11) “And the thought becomes the memory…” – This line from “Maybe Tomorrow” by the New Zealand pop group Goldenhorse shares this Post with simply one photo of a small polished translucent agate pebble from Birdlings Flat. Whose thought (of what) becomes this stone which becomes a memory (of itself, or of the original thought)? I don’t know, I just love the song and its melody and tunefulness, just like I love the agates from Birdlings Flat. “Maybe Tomorrow” is from the 2002 Album “Riverhead” and was the most played local song on NZ radio in 2003. The group produced its last song in 2007. Goldenhorse’s lead vocalist Kirsten Morrell initially trained to sing classical music and this is often reflected in her vocals.
12) “Soul of Southland…” – A Southland stone, a Southland song. John Grenell is New Zealand’s best known country singer. He grew up in Central Otago and Dunedin, and recorded his first album in 1963. He originally sang as John Hore, using his stepfather’s surname, but later changed to his original family surname of Grenell. “Soul of Southland” comes from his 2013 Album “Welcome to My World”. John lives at Whitecliffs, on a Canterbury foothills farm, and breeds Appaloosa horses. He is interested in the outdoor environment, particularly high country tussock and watershed areas. The Whitecliffs Family Music Festival was hosted by John and his wife Deirdre for many years on the farm. My mother’s favourite New Zealand singer was John Hore. He is also the only songwriter I know to include Waikaka (my tiny hometown) in the lyrics of a song. He wrote the New Zealand version of “I’ve Been Everywhere” with local place names in 1966 and although he sometimes changes the place-names, at least one version includes Waikaka:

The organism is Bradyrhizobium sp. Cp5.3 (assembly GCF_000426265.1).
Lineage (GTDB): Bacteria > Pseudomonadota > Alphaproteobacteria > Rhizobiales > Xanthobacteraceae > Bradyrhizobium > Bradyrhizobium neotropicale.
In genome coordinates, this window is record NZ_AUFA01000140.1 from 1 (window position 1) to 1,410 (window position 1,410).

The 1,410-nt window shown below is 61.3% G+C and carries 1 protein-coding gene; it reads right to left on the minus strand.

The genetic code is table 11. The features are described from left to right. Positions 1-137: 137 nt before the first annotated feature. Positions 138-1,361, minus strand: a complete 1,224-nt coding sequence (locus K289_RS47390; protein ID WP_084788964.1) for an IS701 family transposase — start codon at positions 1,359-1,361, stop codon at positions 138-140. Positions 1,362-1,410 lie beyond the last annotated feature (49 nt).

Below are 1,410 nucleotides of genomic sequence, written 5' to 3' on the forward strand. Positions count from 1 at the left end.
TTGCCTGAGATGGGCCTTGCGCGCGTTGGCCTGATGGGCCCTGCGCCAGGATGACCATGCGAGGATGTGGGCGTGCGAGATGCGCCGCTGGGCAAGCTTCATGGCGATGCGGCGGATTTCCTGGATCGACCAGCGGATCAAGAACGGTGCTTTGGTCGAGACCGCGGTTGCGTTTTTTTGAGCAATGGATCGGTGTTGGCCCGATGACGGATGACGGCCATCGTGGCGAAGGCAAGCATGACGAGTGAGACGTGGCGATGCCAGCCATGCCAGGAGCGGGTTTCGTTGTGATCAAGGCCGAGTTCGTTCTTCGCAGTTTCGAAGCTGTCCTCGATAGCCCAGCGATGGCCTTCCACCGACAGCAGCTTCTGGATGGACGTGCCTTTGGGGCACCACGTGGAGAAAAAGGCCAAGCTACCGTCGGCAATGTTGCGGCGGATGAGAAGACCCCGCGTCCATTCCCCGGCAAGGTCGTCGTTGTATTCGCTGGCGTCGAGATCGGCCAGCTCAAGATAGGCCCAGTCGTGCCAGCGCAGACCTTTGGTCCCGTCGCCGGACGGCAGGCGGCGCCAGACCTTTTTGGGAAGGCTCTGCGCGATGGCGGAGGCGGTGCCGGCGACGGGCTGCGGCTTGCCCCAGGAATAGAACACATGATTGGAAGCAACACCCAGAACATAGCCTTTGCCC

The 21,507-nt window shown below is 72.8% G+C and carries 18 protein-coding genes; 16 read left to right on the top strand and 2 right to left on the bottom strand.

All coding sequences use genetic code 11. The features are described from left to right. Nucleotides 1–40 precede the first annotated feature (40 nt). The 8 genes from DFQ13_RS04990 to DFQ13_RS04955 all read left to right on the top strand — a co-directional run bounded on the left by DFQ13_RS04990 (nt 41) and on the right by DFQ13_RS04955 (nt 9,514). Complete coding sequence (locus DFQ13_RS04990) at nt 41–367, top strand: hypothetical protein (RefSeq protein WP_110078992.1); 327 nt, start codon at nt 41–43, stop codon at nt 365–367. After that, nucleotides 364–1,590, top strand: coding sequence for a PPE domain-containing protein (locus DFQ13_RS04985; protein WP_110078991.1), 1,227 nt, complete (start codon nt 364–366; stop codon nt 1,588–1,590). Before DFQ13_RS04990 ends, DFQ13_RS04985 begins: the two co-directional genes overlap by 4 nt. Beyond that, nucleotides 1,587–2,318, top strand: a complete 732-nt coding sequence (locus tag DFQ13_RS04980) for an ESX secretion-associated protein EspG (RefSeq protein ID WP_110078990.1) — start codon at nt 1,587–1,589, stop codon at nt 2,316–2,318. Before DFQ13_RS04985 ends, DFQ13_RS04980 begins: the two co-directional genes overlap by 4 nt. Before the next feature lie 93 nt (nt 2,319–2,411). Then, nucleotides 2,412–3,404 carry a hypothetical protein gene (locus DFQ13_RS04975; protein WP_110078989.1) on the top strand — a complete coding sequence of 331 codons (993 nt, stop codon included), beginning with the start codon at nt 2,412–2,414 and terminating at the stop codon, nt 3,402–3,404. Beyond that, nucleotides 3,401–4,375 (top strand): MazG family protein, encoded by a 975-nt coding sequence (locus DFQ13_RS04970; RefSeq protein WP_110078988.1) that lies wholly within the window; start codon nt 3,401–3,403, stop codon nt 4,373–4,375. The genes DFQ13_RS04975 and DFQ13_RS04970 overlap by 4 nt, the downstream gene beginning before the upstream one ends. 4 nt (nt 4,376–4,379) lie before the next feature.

…I’ve been everywhere man, I’ve been everywhere man
I’ve crossed the desert bare man,
I’ve breathed the mountain air man
Of travel I’ve had my share man
I’ve been everywhere
I’ve been to